Many such students have lacked English-learning resources at school level. This is not surprising when we look at the census data (Census and Statistics, 2020): only 1% of state-appointed teachers taught in English medium by 2020; only 2.4% of students in state-schools are in bilingual education (Tamil and/or Sinhala plus English-medium). It is possible to be an English teacher or teach subjects in English without tertiary level qualifications. A 2-year Diploma in English is enough for recruitment at provincial level; the private sector has no teacher recruitment regulations and may hire for “excellent command” of English.

In higher education, the argument for shifting whole-sale to English-medium is that knowledge generation happens in English and that we are all global workers. Yet, for most Sri Lankans, language choice and use depend on type of work, region, clientele, etc., and being bilingual is a necessity. Even so, degrees have been forced to shift to English medium, with little planning or resources. Law for example, currently taught trilingually, is set to become solely English-medium though Sinhala or Tamil is a professional necessity. We need bilingual speech and language therapists in the country, but the degree insists on English only learning.

What I want to say to governments and therefore universities (both public and private) is what a former student wrote in an essay: teaching English is not like making hoppers (appa baanaa wage ingrisi igaenwiya nohaeka). It is not similar to learning how to do a presentation or creating a website. Learning a language well takes hours, days, years of living and working in the language. Hours are also the one thing that universities are reluctant to provide. Universities are notorious for berating Departments of English Language Teaching for not doing their job properly, while at the same time adamantly refusing to increase the number of teaching hours beyond a measly 2-3 hours per week. The 10 hours per week that my colleague Madhubhashini Ratnayake wrangled for the students of the University of Jayewardenepura’s Faculty of Humanities and Social Sciences, is a unique and momentous event; yet most of us despair that it is a precedent that may not be followed.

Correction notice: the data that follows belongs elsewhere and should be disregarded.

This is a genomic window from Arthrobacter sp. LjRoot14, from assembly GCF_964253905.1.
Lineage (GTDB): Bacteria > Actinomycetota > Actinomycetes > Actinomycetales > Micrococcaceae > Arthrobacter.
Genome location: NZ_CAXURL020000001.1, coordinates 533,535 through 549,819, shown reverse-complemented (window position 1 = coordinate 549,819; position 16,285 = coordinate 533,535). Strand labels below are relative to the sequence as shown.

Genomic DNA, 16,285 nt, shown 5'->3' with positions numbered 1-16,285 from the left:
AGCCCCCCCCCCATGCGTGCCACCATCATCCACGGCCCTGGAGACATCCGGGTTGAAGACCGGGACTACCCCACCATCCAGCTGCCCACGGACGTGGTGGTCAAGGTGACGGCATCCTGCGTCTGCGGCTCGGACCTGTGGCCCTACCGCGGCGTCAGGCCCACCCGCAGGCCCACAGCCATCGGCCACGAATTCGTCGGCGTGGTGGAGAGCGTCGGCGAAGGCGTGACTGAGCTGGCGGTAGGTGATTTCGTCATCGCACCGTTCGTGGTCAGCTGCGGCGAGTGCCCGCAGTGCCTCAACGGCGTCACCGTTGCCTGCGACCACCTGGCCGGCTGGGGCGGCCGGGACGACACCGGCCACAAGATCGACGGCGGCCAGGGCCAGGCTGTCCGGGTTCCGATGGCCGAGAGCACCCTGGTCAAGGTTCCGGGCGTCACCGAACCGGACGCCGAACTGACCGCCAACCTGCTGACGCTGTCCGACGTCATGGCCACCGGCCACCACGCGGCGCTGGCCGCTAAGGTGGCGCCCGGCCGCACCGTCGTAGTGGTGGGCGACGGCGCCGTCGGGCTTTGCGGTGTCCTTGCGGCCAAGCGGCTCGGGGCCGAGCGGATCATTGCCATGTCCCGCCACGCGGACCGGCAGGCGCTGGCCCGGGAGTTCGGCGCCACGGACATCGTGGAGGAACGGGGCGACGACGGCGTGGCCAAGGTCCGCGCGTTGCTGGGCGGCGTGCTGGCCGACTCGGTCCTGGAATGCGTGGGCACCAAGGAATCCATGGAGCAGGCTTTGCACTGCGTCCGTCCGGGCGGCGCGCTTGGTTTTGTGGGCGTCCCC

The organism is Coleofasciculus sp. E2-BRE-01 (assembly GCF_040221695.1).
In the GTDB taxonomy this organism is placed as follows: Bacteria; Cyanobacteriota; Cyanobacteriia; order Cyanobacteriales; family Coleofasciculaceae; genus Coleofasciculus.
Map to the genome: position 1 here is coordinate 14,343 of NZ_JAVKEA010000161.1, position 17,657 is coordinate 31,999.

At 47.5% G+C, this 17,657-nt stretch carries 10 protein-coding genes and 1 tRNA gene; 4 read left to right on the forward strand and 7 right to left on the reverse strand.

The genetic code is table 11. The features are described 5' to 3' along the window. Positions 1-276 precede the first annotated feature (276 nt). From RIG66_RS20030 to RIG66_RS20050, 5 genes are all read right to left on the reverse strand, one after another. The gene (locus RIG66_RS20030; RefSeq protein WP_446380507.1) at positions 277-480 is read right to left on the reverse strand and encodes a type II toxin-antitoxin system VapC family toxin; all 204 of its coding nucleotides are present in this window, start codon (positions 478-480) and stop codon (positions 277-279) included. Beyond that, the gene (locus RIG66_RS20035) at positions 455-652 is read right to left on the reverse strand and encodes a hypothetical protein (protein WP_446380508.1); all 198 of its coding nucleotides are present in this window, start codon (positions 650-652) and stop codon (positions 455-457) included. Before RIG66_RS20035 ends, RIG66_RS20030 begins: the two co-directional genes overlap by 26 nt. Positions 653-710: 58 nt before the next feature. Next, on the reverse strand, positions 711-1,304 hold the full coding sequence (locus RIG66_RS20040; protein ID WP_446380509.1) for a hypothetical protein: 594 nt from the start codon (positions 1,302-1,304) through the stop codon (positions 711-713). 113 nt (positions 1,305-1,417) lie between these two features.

You could argue that despite the minimal hours and poor resources, English-medium degree-holders from public or private universities have done well: we do have professionals and academics working in English. Any English-language editor, proof-reader, writer or ghost writer will expose this as a lie for you. While we can manage speaking (and comprehending) in English, advanced writing and reading skills in English are a dwindling resource in the professional and academic communities of Sri Lanka (Departments of Sinhala and Tamil share that literacy skills in the official languages are also in a problematic state).

This is not an argument against English. It is actually a call for governments and policy-makers to plan better and to consider English an addition to, rather than a replacement of other languages.

Any good language policy needs a commitment of treasury funds, and some minimal but important steps:

• More language teachers in schools and better training. To aid larger-scale recruitment, the government can start intensive language training parallelly with a longer-term training programme. To move to additive multilingualism, this is necessary for English, Tamil and Sinhala.

• Liveable salaries as a foundation for recruitment. Teachers in state schools receive about Rs 50,000 a month. Census data states that a private sector teacher receives an average salary of of Rs 340,000 per annum. State teachers need higher salaries; the private sector needs a minimum-salary regulation.

• In higher education institutions, more hours in the English-language classroom is a must. This will of course require more English language lecturers.

• Nationally, we need longer-term language-education policy with expertise from language education experts (unaffiliated with loan giving institutions). Language education is a thriving field of research globally, with lessons to be learnt from other countries and our own experts.

Most important of all, we need a seismic shift in attitudes towards the value of knowing more than English. Sri Lanka needs to work for a true multilingual policy. Our governments need to set aside more money to effect the promises they make in December each year. We can all ask for better policies, not only from governments, but also from our workplaces and schools.